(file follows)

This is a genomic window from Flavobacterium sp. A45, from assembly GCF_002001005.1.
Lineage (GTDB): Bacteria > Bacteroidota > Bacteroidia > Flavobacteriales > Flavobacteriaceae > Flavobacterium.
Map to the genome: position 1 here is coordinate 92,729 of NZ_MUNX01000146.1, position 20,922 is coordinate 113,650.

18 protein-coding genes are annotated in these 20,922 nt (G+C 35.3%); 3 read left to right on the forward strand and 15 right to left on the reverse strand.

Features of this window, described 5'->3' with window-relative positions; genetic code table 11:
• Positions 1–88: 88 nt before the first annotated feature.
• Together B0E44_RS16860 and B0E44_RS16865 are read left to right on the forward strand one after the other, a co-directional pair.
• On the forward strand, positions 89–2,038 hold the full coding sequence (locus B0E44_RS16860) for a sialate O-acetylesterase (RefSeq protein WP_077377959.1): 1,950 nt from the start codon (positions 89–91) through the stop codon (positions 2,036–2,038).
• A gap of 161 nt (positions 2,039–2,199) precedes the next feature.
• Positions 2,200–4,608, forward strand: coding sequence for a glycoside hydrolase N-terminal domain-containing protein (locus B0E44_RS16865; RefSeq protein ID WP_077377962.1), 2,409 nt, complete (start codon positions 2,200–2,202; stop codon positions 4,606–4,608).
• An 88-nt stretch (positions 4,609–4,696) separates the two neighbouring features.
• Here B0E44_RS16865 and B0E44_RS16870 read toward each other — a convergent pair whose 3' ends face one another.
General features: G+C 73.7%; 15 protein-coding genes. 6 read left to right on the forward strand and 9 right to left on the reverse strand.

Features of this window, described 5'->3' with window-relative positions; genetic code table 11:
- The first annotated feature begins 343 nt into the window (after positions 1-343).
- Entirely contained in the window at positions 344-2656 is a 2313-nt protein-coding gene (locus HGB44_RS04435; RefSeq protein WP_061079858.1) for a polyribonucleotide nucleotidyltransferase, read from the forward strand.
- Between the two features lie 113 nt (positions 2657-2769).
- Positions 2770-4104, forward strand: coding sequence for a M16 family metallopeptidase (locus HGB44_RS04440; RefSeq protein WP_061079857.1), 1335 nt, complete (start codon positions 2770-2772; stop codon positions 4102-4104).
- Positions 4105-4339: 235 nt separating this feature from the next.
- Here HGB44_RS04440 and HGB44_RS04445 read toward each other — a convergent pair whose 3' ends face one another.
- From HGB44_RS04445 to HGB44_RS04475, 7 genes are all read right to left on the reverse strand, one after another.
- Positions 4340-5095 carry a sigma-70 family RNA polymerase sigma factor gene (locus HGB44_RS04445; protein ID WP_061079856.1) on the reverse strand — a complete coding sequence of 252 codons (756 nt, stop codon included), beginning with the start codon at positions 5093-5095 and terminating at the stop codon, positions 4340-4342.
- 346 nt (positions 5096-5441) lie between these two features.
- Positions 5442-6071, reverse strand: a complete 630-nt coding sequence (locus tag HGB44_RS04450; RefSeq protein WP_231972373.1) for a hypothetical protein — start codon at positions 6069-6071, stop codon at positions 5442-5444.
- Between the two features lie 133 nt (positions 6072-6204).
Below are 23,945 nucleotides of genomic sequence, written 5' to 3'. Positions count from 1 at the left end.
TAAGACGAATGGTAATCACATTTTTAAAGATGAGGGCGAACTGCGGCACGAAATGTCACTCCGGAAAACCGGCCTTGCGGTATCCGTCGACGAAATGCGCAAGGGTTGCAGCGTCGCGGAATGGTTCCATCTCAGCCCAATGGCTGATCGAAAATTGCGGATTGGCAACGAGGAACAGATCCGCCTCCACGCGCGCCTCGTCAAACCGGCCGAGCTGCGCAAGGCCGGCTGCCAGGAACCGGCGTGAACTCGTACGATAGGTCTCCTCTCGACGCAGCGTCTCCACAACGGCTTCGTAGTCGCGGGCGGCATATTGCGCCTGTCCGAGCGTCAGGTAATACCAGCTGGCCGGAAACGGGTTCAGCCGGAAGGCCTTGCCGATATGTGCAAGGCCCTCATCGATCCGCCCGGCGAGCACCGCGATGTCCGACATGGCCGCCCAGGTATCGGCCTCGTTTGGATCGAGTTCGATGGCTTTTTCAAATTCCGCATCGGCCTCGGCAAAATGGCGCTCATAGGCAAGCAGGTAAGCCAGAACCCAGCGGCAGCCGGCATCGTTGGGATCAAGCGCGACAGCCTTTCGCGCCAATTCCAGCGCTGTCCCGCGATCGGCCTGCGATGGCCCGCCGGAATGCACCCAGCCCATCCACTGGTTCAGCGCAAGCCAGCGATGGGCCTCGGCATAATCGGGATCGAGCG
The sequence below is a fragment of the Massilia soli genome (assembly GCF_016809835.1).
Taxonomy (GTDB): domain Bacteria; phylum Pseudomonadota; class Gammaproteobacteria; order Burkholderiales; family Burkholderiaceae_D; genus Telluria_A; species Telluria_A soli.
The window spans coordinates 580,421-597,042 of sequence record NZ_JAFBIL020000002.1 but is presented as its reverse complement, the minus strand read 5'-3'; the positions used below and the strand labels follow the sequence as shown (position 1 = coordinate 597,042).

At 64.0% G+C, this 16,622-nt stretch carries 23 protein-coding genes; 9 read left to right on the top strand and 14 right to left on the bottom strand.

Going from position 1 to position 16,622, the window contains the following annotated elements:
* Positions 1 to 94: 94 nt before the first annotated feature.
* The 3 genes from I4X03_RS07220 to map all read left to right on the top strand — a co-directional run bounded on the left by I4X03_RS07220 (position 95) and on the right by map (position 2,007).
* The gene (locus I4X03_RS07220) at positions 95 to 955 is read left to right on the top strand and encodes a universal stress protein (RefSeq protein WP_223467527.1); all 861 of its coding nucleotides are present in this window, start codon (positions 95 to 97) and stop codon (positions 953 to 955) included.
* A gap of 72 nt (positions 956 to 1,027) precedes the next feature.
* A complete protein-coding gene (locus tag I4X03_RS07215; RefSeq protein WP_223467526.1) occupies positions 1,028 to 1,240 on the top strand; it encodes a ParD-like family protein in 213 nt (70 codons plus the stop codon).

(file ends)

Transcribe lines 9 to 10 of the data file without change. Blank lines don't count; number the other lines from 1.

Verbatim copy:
• A gap of 161 nt (positions 2,039–2,199) precedes the next feature.
• Positions 2,200–4,608, forward strand: coding sequence for a glycoside hydrolase N-terminal domain-containing protein (locus B0E44_RS16865; RefSeq protein ID WP_077377962.1), 2,409 nt, complete (start codon positions 2,200–2,202; stop codon positions 4,606–4,608).